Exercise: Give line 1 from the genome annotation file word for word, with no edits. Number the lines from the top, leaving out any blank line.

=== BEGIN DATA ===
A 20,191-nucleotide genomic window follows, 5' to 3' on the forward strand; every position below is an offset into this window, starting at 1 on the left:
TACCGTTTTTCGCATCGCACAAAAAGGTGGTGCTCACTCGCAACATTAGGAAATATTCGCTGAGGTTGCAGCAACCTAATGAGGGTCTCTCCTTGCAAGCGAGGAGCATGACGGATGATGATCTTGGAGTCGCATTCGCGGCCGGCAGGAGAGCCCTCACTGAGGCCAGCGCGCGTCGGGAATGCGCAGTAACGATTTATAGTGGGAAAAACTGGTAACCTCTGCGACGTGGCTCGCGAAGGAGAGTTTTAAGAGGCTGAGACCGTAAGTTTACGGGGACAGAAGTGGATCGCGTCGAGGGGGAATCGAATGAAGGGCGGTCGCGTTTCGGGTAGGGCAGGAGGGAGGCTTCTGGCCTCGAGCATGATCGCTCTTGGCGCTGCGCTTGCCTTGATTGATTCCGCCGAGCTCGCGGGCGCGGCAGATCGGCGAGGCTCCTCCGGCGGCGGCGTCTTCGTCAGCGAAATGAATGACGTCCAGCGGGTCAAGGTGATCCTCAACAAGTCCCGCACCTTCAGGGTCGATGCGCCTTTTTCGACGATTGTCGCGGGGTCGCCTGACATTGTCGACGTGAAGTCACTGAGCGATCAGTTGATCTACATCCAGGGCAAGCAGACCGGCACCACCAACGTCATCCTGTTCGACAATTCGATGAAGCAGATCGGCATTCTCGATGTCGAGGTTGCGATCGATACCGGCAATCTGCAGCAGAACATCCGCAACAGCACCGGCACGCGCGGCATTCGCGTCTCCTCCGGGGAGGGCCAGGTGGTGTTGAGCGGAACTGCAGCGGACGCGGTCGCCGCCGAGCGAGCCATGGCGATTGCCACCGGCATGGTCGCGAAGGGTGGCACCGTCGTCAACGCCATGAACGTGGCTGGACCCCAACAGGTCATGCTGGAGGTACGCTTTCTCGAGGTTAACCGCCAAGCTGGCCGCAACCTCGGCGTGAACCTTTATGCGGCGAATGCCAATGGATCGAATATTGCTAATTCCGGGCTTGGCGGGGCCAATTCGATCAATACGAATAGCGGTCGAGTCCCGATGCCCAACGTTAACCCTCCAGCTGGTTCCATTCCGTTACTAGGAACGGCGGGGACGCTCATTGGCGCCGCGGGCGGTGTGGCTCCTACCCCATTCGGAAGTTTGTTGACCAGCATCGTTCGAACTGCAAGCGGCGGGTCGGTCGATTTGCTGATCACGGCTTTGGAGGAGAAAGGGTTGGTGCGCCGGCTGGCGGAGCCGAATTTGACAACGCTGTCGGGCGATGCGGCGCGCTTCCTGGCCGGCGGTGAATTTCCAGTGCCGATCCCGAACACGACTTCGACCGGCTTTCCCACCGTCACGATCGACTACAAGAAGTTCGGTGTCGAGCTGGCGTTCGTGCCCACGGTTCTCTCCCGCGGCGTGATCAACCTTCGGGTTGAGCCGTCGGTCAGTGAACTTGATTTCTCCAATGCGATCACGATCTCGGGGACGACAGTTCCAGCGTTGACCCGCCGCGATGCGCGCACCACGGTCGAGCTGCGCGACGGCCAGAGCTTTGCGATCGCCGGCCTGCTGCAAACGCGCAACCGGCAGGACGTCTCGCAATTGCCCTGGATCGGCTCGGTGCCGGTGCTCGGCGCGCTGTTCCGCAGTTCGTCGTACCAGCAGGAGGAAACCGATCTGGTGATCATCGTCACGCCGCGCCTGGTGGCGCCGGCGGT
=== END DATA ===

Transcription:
A 20,191-nucleotide genomic window follows, 5' to 3' on the forward strand; every position below is an offset into this window, starting at 1 on the left: